I tried to ignore it, I really did. But the gust of wind that is slowly yet surely pushing the grey cloud of normalcy across our fair city just got a little too close for comfort last week and the irony is almost too much to bear. Here at Live we’ve written about the controversy surrounding the newly named Newcastle Hotel or The Newy which it has since been
self dubbed, but last week they delivered another swift punch to the public with a fresh coat of paint. The mural which once called the exterior walls of the Islington establishment home, has since received a makeover. By makeover I obviously mean, just like everything else in the city, has been covered with a thick coat of grey paint. But I mean, it was only a matter of time really. The newly acquired building will no longer serve as a specific LGBTQIA+ as apparently (as reported in the Newcastle Herald back in February this year) this notion is outdated.
The Newcastle Hotel, now stands as a grand centre point for the direction our city is moving in. I’m sure we’ve all tried to ignore it. I’m sure we’ve all turned a blind eye to the closing of independent businesses to make way for new apartment buildings. I’m sure we’ve all hoped, prayed (if we’re that way inclined) and wished for the best when it was decided that the ‘new’ hub of the city sat firmly in the West End far away form some of the best beaches in the country.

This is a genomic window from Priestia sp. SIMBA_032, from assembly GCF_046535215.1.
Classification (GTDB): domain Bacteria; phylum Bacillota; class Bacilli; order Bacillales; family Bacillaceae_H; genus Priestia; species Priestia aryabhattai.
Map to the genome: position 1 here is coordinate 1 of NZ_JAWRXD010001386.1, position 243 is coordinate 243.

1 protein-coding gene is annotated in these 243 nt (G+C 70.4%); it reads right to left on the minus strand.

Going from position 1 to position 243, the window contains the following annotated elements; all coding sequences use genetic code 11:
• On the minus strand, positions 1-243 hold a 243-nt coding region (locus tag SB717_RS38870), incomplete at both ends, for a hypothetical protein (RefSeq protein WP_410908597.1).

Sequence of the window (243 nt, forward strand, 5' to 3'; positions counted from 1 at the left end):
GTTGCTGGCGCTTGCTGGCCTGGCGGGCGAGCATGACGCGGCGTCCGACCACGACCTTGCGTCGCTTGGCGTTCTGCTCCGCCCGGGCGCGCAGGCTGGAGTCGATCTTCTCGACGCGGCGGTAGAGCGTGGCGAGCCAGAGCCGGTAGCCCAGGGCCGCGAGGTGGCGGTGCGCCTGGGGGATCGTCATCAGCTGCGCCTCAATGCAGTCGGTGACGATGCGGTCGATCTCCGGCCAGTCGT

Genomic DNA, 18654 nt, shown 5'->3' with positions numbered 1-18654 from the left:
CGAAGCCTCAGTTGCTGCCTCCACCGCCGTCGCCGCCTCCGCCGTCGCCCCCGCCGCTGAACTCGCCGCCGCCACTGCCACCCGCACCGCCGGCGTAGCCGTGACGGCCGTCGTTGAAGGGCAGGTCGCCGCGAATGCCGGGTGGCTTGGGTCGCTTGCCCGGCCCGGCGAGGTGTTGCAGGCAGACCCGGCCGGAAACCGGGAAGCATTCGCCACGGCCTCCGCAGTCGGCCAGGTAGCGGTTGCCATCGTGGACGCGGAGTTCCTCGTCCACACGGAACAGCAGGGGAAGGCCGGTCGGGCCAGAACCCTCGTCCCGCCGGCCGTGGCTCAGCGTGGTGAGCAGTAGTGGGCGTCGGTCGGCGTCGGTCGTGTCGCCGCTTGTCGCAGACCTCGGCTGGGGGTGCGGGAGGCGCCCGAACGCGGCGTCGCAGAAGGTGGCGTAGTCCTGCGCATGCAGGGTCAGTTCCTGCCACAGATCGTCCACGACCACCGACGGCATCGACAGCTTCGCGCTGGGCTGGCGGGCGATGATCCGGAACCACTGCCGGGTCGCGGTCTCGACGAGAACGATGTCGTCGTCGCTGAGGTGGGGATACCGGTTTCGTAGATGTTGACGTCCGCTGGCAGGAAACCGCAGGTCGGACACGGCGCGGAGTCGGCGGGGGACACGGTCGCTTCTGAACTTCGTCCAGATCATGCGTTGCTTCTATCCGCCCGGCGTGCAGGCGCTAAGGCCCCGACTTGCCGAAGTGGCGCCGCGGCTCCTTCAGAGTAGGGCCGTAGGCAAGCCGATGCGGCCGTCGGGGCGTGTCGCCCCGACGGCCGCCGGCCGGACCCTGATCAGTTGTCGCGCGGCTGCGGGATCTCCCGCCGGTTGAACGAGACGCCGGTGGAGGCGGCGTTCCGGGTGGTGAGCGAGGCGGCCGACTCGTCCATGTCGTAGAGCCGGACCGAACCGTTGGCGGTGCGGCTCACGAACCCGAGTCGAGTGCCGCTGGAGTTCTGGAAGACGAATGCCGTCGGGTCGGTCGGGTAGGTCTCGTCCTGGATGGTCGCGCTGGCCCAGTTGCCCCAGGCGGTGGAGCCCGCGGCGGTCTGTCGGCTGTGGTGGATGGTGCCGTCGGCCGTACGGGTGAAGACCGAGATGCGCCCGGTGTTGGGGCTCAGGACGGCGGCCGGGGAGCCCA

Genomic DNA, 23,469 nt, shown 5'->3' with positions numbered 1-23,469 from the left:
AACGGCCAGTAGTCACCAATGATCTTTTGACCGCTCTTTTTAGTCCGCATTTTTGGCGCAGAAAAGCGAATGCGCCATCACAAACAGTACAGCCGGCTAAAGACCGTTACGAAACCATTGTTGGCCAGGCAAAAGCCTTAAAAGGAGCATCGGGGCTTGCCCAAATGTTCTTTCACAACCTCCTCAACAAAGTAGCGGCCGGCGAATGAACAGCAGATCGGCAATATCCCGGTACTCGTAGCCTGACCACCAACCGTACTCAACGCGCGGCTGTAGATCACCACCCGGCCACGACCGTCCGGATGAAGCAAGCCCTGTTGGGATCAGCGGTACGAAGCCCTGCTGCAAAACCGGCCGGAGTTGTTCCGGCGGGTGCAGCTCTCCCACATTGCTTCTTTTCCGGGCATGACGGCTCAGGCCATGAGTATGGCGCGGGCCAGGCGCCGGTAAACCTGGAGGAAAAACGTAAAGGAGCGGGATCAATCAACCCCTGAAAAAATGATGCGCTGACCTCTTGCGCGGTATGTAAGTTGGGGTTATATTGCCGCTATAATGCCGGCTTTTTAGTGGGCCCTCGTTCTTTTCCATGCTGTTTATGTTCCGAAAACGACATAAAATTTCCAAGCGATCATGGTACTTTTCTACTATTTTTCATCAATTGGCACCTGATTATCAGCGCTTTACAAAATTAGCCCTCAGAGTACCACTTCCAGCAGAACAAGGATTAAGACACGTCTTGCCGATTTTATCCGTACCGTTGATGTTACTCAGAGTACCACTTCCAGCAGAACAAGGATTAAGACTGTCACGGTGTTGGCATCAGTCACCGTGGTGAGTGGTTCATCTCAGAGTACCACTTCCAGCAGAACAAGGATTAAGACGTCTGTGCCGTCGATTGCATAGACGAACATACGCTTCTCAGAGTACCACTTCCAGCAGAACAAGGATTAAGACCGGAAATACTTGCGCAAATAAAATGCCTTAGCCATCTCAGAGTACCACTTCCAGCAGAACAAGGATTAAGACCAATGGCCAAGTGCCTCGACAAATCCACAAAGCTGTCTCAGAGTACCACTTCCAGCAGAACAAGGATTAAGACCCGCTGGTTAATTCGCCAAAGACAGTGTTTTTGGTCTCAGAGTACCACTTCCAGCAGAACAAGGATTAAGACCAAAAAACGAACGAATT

Usually I’m not one to call out something (or someplace rather), so specific. But if you all but openly declare you’re trying to normalise the clientele, then slap a coat of grey paint over the whole shebang to cover up any shred of individuality and then go on to dub it The Newcastle Hotel well… what’s a writer and passionate Novocastrian to do? Yes, sure, defenders of the venue will argue that my point is unfairly targeted and null and void, that’s fine it’s all part of my job. It might not have been where the whole gentrification or as one Facebook user called it beigeification of our fair city, but for many Novocastrians it’s the blow that’s had the most impact.
“Yeah righto dramatic much? nah, not even a little bit. Mostly because I keep coming back to the name of the establishment, and the fact that the apparent attitudes of the new owners and or managers seem no different to those who wish to cover the East End in high rise appartments. Perhaps their target clientele will all sleep 24 to a room just so they can afford to be remotely close to the centre of town.
There is a shift in the air. A shift that has never been as strong as the one we are all experiencing, as a collective, right now. There is more scaffolding than street art, more construction workers than tourists, more high rise appartments and shopping complexes than independent stores and just like mural which was covering the once iconic, eclectic and individual venue, the Newcastle will all know and love, is disappearing too.